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Original Minds: Sri Aurobindo – Integral Scientist

ARTICLE | | BY Walton Stinson


Walton Stinson

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Editorial Note: This article is the first in a new series on individuals of the past and present who offer fresh perspectives and fundamental insights into the nature of reality, social processes and humanitys place in the world.

Sri Aurobindo was a multifaceted man, viewed in different ways by different people. To some he was a spiritual or religious figure, a poet and philosopher, and to others he was a political activist and a leader of India’s independence movement. Just as significantly, he was also a scientist.

“The big questions about the meaning of life are the most important questions of all because the answers (or absence of answers) establish the context for all choices about how to live one’s life.”

Science was not always as it is today, unwilling to acknowledge a “final cause” or to espouse theories about the nature of the “non-material reality”. In fact, even a cursory look at science from Pythagoras through Galileo reveals a completely different set of ethical rules for the conduct of scientific investigation that exist today. While the strict focus on the material/physical world may have had its origins in early conflicts over church doctrine in which the church prevailed, the situation today reflects the enormous success by the scientific establishment in raising humanity’s standard of living and it is completely self-imposed. A figure like Pythagoras, for whom mathematics was simply a byproduct of his larger interest in the non-material realm, would find this situation unimaginable.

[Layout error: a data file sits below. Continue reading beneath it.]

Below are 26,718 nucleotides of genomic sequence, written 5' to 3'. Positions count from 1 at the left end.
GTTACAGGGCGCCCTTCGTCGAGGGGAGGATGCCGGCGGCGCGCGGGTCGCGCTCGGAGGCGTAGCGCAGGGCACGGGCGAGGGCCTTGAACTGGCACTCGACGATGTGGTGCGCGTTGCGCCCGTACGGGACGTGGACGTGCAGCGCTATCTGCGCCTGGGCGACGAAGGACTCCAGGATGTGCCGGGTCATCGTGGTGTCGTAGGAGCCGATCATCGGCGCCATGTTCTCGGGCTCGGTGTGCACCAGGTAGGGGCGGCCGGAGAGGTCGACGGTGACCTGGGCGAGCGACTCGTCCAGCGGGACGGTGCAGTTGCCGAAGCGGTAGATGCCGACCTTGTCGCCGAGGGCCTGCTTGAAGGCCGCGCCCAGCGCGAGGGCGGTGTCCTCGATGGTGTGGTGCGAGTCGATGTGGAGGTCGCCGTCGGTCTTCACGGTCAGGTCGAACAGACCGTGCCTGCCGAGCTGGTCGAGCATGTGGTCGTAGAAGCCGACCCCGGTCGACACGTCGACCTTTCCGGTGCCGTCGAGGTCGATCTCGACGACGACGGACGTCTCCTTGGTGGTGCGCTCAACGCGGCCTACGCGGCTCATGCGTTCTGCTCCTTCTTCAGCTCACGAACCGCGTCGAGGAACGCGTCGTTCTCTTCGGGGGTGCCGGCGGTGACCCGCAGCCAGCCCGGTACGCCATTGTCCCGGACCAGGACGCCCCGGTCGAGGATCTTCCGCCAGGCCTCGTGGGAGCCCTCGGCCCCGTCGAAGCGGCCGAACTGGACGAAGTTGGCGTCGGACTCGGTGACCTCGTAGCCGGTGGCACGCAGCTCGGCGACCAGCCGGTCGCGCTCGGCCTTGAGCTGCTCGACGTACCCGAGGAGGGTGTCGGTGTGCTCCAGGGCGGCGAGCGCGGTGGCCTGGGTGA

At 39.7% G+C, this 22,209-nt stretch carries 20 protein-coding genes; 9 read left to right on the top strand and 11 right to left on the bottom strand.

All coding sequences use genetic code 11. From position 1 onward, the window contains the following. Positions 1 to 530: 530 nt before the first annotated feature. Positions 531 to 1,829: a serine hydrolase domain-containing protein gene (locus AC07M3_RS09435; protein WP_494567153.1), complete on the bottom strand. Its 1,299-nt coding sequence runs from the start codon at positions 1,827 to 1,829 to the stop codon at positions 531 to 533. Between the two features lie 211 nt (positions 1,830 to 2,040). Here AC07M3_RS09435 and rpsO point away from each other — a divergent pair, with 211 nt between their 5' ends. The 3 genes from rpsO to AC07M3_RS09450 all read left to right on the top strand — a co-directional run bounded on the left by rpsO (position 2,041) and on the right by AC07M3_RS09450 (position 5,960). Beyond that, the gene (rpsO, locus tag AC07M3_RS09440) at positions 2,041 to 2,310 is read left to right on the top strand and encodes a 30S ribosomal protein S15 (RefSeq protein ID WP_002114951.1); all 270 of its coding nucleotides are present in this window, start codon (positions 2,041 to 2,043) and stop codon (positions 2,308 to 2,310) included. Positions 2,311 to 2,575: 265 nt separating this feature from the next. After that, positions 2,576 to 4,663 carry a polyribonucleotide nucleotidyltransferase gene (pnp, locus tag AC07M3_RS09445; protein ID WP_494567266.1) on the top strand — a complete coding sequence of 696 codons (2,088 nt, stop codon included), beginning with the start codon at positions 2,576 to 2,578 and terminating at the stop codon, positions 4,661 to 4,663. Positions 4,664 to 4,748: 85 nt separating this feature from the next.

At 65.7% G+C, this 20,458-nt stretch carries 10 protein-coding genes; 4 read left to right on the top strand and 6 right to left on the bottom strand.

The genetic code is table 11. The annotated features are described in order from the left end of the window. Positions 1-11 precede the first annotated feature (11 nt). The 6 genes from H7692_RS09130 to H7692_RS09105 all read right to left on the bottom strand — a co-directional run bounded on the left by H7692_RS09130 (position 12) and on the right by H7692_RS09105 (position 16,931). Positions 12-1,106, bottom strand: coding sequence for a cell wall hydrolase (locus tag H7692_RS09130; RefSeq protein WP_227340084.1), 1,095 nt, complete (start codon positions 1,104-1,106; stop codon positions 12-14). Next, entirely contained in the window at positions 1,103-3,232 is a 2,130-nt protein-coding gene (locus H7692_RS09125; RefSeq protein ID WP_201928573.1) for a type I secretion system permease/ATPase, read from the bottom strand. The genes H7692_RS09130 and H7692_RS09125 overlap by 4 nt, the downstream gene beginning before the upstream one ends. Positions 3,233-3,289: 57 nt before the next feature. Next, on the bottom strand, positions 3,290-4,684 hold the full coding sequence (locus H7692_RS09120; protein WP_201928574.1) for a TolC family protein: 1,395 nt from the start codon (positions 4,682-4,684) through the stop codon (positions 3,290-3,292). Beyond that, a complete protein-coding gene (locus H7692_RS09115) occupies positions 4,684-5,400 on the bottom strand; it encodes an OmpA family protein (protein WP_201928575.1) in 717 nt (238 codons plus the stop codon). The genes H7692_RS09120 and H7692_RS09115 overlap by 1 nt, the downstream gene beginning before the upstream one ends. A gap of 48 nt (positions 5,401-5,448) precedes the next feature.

Sri Aurobindo was certainly a scientist. However, he was not a part of the scientific establishment, or any establishment for that matter. As such, he was not constrained to limit his inquiry to the empirically verifiable and in fact took on as his primary objective the creation of a “unified theory”. (The word ‘science’ originally meant “the state or fact of knowing”; knowledge, as opposed to intuition, beliefs, etc. It also means “systematized knowledge derived from observation, study, and experimentation carried on in order to determine the nature or principles of what is being studied.”)

Published in his book The Life Divine, his theories provide a cohesive, rational, and logical construction of the nature of existence. Its reputation as “dense and unapproachable” is a direct result of his desire to explain completely the reasoning process which led him to the conclusions that he draws. It is as if he is inviting anyone capable of following his reasoning to judge for themselves the quality of his conclusions.

Not possessing his intellect or education, few readers have the capacity to follow, much less critique, the reasoning. However, and here’s where Human Science comes in, the true test of the theories of The Life Divine is not in examining the reasoning, but by examining the results obtained by applying the fundamental principles it clearly identifies. These principles all have one thing in common. They rest on a central idea that life emerges from consciousness rather than vice versa.

New principles of accomplishment that emerge from this “radical” shift in perspective can be applied to any field of life. Moreover, the results are not dependent on holding a particular faith or belief system. In fact, Sri Aurobindo discouraged attempts to divinize himself or his work. As a scientist, he clearly desired his theories to stand on their own merits.

The big questions about the meaning of life are the most important questions of all because the answers (or absence of answers) establish the context for all choices about how to live one’s life. In the past, it was impossible to inquire deeply into this subject without being labeled an empiricist or a theologist. Sri Aurobindo’s work projects this inquiry, once again, into the realm of science.

About the Author(s)

Walton Stinson
President, ListenUp, USA